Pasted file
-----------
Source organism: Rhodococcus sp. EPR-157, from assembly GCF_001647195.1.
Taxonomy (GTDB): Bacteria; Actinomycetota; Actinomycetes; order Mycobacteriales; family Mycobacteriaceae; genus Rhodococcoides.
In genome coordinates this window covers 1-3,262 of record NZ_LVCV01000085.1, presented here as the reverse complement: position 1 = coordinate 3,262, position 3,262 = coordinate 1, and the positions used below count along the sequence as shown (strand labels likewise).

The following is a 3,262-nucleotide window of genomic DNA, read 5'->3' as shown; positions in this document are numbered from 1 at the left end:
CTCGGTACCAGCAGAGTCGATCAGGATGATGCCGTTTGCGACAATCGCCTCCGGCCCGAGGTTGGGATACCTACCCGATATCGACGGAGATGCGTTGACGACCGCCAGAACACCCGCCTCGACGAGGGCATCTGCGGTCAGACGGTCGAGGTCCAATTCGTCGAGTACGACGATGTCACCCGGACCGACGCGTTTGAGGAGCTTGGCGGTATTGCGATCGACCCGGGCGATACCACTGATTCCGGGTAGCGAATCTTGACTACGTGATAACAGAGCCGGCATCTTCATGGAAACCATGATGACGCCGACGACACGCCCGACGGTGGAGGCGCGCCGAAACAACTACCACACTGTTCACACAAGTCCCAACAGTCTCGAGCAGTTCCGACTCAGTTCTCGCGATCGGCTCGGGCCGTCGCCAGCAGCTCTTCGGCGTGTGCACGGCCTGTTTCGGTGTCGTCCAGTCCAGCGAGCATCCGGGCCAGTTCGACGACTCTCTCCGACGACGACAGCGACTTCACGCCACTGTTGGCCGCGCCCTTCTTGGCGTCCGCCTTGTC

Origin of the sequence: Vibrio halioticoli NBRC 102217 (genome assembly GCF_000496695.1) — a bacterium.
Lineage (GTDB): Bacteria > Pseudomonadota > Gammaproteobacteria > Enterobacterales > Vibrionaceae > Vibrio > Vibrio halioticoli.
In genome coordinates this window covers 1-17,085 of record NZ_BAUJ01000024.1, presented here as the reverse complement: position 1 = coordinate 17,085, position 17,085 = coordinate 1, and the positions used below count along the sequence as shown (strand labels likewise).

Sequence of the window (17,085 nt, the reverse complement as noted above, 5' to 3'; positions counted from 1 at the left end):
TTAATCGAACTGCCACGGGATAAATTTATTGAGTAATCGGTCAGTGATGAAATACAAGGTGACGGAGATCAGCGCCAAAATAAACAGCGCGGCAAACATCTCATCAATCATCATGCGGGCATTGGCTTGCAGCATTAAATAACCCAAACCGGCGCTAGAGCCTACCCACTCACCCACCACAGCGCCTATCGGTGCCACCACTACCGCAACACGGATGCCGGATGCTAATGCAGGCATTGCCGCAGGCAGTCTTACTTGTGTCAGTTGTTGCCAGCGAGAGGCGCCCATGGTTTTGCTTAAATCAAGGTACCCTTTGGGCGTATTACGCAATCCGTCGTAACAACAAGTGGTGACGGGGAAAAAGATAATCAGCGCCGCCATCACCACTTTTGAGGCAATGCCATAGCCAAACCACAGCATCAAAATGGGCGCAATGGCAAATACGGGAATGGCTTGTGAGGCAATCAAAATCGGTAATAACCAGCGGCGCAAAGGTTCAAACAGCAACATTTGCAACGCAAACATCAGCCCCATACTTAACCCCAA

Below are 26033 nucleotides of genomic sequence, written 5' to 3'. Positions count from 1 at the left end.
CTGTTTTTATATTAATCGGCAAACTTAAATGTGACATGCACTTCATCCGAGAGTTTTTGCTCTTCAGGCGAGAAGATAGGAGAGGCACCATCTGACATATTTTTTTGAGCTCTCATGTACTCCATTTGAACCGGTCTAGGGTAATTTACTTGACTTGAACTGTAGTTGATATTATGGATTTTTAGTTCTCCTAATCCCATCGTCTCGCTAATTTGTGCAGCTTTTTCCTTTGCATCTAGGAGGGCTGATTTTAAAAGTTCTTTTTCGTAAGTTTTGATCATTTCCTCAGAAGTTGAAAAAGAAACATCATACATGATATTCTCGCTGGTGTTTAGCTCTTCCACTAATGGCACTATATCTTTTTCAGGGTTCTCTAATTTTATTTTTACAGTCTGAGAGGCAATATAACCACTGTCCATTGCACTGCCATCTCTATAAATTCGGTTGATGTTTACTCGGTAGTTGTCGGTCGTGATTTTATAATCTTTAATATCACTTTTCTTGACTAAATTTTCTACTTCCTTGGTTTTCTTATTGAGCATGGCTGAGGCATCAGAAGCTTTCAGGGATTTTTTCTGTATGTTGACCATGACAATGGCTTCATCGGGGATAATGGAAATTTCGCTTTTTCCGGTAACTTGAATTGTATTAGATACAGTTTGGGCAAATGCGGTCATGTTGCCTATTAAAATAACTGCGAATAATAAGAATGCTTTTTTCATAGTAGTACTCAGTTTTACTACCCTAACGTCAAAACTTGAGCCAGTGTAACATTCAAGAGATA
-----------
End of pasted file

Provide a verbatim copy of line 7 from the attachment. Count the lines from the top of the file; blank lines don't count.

Lineage (GTDB): Bacteria > Pseudomonadota > Gammaproteobacteria > Enterobacterales > Vibrionaceae > Vibrio > Vibrio halioticoli.